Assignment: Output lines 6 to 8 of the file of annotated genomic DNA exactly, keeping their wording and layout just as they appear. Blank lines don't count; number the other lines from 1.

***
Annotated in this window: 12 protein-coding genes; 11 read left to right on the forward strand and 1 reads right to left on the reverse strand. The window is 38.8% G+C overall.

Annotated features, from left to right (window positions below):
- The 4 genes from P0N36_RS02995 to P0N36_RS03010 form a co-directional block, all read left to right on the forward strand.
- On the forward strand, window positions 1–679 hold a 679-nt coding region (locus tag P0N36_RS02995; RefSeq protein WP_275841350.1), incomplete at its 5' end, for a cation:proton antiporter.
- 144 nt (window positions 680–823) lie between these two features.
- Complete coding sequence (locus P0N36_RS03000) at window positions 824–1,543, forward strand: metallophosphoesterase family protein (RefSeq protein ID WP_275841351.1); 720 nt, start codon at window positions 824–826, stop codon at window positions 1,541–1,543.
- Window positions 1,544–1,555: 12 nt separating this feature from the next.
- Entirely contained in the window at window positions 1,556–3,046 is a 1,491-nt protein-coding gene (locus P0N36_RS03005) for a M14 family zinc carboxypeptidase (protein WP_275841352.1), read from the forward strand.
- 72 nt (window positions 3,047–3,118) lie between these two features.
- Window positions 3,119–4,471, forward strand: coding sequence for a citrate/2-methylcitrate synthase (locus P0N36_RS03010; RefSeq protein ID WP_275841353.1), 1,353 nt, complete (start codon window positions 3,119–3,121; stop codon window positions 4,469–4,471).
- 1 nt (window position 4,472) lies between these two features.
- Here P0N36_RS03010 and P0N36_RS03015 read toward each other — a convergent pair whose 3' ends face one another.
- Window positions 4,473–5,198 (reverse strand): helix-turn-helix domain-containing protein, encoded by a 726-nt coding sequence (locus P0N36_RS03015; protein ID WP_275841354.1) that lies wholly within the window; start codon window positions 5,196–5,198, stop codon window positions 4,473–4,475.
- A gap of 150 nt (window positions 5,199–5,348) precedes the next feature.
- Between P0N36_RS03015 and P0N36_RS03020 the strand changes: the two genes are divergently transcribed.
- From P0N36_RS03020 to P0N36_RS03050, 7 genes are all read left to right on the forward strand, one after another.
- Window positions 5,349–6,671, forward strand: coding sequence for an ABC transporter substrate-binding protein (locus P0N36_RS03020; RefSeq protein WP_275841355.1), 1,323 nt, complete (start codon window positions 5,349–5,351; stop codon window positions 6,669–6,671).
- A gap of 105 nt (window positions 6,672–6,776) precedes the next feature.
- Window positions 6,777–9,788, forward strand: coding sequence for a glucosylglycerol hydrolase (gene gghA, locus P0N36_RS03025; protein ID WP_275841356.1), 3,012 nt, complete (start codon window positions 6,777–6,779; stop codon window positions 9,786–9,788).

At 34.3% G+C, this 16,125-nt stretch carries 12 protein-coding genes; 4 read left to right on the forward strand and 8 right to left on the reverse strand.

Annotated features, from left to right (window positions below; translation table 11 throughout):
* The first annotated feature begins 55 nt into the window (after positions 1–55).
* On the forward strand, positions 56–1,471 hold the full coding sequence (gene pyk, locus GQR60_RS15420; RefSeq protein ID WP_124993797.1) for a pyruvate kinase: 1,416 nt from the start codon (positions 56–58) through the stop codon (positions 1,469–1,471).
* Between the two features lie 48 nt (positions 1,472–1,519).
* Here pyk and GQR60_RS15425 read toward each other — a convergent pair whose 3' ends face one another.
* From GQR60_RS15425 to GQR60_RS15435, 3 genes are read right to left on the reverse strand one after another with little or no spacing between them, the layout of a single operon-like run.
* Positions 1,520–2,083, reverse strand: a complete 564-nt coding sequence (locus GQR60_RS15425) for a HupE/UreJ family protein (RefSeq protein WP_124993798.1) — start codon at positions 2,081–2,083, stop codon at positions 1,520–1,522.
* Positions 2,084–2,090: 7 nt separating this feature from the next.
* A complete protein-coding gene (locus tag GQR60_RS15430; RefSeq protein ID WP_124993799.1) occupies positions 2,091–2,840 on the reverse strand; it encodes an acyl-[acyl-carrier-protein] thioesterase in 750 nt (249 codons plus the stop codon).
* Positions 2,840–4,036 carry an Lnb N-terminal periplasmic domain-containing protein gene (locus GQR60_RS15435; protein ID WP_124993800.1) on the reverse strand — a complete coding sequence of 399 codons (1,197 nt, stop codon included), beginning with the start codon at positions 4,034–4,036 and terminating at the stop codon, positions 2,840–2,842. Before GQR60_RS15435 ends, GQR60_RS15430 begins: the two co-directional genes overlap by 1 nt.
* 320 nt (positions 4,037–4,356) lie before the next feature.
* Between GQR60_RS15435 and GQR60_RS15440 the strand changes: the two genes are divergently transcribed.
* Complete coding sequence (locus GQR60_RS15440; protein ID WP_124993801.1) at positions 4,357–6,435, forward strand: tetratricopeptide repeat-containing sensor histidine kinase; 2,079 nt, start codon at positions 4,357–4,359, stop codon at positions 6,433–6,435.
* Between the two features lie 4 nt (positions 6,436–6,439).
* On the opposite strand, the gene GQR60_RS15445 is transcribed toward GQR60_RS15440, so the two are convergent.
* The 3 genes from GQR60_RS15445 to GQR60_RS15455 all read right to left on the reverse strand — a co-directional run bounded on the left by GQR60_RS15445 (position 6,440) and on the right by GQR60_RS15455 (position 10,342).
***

- Complete coding sequence (locus P0N36_RS03000) at window positions 824–1,543, forward strand: metallophosphoesterase family protein (RefSeq protein ID WP_275841351.1); 720 nt, start codon at window positions 824–826, stop codon at window positions 1,541–1,543.
- Window positions 1,544–1,555: 12 nt separating this feature from the next.
- Entirely contained in the window at window positions 1,556–3,046 is a 1,491-nt protein-coding gene (locus P0N36_RS03005) for a M14 family zinc carboxypeptidase (protein WP_275841352.1), read from the forward strand.